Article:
Hot and cold: Decoding the Shiv Sena’s rocky relationship with the BJP in Maharashtra | mumbai news | Hindustan Times
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Hot and cold: Decoding the Shiv Sena’s rocky relationship with the BJP in Maharashtra

Mumbai city news: Party won’t cooperate with its ally, but fear of defections, poor poll results ensure it won’t leave govt

mumbai Updated: Jul 03, 2017 10:54 IST
Manasi Phadke
Uddhav Thackeray questioned the BJP’s decision to pick Dalit Ram Nath Kovind as a presidential candidate, terming it “vote-bank politics”. The next day, he gave the party’s wholehearted support to Kovind.
Uddhav Thackeray questioned the BJP’s decision to pick Dalit Ram Nath Kovind as a presidential candidate, terming it “vote-bank politics”. The next day, he gave the party’s wholehearted support to Kovind.(HT File Photo)

A few days ago, Congress legislator Nitesh Rane’s tongue-in-cheek letter asking that the Shiv Sena be granted a Guinness World Record for threatening to withdraw support to the government the most number of times went viral, eliciting laughter online.

While the virtual world moved on after a few giggles, the Shiv Sena’s constant jibes at the Bharatiya Janata Party (BJP)-led Maharashtra government continue.

After ties between the two parties snapped at the civic level, the Shiv Sena’s reluctance to cooperate is proving to be a headache for the BJP.

However, the Shiv Sena is unlikely to execute its threats anytime soon, for several reasons.

Analysts said the environment may not be politically conducive to either of the parties facing Assembly polls, owing to widespread resentment among farmers amid bleak state finances. Though the Shiv Sena backed the recent farmers’ agitation, taking to the streets in protest against its own government, it is unlikely to reap the political benefits of such a move.

“The Shiv Sena has taken up farmers’ issues in the past too, but this has not helped the party. It lacks formidable rural leaders, who are significant at the state level. The BJP and Congress have found such leaders in Eknath Khadse and Ashok Chavan,” said political analyst Surendra Jondhale.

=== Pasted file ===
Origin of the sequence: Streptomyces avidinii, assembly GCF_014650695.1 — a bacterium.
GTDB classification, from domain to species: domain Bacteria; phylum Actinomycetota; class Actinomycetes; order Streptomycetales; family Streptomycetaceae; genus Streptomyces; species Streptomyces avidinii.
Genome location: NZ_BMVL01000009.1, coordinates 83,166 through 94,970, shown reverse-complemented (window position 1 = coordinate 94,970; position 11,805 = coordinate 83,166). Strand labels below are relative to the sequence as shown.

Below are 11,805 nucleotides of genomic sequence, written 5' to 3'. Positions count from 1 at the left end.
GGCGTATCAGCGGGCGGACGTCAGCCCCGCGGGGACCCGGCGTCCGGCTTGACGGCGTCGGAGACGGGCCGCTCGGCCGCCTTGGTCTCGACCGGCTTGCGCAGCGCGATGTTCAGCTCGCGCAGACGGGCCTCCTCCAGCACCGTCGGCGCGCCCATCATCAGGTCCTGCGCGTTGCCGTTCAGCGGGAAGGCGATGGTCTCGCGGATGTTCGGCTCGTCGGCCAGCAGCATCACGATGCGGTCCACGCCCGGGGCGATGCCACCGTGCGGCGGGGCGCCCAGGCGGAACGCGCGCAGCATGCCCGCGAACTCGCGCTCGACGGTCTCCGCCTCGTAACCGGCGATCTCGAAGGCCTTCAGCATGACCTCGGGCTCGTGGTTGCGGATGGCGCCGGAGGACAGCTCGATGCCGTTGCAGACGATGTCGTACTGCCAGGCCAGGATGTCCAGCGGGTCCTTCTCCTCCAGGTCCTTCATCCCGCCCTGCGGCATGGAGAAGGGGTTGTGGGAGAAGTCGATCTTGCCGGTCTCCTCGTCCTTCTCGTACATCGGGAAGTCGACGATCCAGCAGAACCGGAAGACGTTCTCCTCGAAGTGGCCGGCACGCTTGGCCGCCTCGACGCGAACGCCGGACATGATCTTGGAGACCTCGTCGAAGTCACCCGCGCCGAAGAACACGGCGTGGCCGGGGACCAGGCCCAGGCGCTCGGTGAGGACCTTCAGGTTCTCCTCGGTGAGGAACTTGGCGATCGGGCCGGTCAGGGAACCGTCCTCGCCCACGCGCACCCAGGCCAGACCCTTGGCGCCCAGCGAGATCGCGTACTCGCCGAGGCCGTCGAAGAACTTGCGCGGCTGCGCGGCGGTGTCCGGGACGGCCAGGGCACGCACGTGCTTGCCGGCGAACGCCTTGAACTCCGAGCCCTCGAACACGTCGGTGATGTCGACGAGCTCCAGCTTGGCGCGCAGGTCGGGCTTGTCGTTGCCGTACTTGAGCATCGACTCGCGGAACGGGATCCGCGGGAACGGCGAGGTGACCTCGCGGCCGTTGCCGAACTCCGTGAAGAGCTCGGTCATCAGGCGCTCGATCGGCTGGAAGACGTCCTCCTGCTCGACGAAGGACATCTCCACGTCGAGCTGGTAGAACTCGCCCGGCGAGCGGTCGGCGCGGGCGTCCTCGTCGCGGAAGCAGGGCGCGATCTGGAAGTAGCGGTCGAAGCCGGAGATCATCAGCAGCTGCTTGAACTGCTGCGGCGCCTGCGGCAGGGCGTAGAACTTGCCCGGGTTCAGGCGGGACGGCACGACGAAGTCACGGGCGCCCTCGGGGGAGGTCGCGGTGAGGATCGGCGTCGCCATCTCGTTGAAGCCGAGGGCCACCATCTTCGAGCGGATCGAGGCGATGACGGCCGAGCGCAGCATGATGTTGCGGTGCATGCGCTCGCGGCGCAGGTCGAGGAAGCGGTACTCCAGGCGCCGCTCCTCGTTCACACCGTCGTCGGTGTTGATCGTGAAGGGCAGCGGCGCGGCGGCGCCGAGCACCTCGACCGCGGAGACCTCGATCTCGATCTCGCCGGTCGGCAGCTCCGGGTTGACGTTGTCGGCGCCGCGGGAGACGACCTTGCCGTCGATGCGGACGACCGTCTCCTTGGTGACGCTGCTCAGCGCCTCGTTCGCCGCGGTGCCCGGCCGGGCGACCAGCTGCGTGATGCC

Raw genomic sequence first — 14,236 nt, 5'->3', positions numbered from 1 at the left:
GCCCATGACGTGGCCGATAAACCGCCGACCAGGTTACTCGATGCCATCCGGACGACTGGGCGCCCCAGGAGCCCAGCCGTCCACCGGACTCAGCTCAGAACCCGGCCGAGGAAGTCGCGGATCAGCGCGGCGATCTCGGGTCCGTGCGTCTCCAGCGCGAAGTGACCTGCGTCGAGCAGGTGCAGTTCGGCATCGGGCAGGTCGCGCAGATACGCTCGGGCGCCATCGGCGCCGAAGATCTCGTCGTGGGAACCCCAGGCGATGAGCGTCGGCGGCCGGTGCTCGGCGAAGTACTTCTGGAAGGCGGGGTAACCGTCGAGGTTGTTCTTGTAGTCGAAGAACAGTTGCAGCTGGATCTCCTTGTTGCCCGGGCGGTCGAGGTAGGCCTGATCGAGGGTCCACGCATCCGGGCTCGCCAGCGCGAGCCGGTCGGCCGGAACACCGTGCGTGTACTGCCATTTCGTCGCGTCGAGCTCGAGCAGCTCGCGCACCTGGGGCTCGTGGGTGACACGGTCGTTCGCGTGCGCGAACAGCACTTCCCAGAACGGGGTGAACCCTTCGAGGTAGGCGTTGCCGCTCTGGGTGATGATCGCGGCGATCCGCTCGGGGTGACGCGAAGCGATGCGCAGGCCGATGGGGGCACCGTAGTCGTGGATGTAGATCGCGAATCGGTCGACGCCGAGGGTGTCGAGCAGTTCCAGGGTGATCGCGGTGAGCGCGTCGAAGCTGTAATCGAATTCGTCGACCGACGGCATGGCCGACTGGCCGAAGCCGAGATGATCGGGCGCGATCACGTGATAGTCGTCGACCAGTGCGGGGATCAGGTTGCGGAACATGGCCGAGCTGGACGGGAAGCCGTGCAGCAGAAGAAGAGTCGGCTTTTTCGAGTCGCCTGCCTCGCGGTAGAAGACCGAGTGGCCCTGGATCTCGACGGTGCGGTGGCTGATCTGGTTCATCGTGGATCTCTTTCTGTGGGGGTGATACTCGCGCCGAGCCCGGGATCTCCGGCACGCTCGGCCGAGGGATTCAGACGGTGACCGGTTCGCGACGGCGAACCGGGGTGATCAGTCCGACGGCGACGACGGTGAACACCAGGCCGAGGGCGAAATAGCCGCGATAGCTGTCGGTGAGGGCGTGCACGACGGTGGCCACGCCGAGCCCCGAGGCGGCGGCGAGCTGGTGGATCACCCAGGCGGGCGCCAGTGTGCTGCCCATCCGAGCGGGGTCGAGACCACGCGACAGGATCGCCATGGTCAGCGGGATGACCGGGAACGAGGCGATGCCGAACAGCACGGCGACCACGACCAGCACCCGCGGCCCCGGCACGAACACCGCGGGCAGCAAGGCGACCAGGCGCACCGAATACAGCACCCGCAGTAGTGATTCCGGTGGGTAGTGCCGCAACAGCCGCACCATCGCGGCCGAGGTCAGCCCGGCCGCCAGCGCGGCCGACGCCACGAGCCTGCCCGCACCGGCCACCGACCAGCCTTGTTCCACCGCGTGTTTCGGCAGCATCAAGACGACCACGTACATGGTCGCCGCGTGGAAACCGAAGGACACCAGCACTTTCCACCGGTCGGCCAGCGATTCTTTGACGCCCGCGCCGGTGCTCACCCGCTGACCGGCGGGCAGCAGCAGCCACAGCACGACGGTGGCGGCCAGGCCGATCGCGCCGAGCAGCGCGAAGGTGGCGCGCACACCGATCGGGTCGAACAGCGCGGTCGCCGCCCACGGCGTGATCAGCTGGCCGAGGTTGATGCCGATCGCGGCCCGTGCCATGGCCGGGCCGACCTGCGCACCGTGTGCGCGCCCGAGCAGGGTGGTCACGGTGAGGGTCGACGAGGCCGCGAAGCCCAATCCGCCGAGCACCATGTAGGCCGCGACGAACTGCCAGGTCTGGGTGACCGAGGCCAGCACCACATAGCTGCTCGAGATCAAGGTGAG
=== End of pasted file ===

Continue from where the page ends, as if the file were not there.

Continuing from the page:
Poll results for 212 municipal councils and nagar panchayats, 25 Zilla Parishads, and 10 municipal corporations over the past eight months have not been encouraging for the Shiv Sena.

While the BJP’s lotus was in full bloom, the Sena’s tiger could barely let out a whimper, with the party finishing fourth in terms of its total tally in the municipal council and zilla parishad polls. Of 10 municipal corporations, the BJP won eight. It came second to the Shiv Sena in Mumbai, securing just two seats fewer than the party.

“We don’t have enought resources to launch a campaign as of now. The BJP has resources and power, and is actively breaking our cadre at the grassroots level. Being in the government has not helped us. We can’t talk about how much we have helped the people,” said a Shiv Sena legislator from Marathwada.

Analysts say the party’s core leadership is cautious about upsetting a few leaders who want to be in power. There are worries that walking out of the government might cause high-profile defections.

“The Shiv Sena was out of power for 15 years. Even after it was beaten by the BJP in 2014, a major faction in the Shiv Sena was rooting for power, while the core Shiv Sainiks just wanted to teach the BJP a lesson. The Shiv Sena is under immense pressure, amid fears that members who want power may defect to the BJP,” said political analyst Prakash Bal.

Meanwhile, the Shiv Sena has been consciously maintaining a blow hot, blow cold strategy with the BJP. Analysts said this helps the party pander to the group that thinks it is politically advantageous to be in power, while keeping core Shiv Sainiks, who form the party’s real strength, happy with anti-BJP diatribes.

This also helps the party to maintain a separate identity while being part of the government. “It is likely that the BJP and we will contest elections separately. As such, we need to remind the people that we are different and that we always raise our voice in their interest,” said a key Sena leader.

Shiv Sena ministers said they were satisfied with the Devendra Fadnavis-led government’s farm loan waiver scheme, after repeated demands for a complete, unconditional loan waiver. Two days later, party chief Uddhav Thackeray made more demands, asking for a list of the 40 lakh farmers whose loans would be waived completely.

In front of a throng of Sainiks, Thackeray questioned the BJP’s decision to pick Dalit Ram Nath Kovind as a presidential candidate, terming it “vote-bank politics”. The next day, he gave the party’s wholehearted support to Kovind.

Similarly, the day Thackeray met BJP president Amit Shah the Sena gave the BJP the impression that all crinkles between the allies had been ironed out. However, at the Sena’s 51st foundation day function the next day, Thackeray’s challenge to the BJP, asking it to call for mid-term polls was met by thunderous applause.

“More than 70% of party workers feel that it is better to step out of the government and be an active Opposition. They think only BJP members were given main portfolios, while Sena ministers don’t have a voice,” said Shiv Sena legislator Pratap Sarnaik.

However, he said only Thackeray can take a final call on the alliance between the parties.“Uddhavsaheb has his reasons for why we should continue in the government. We will do as he says,” Sarnaik added.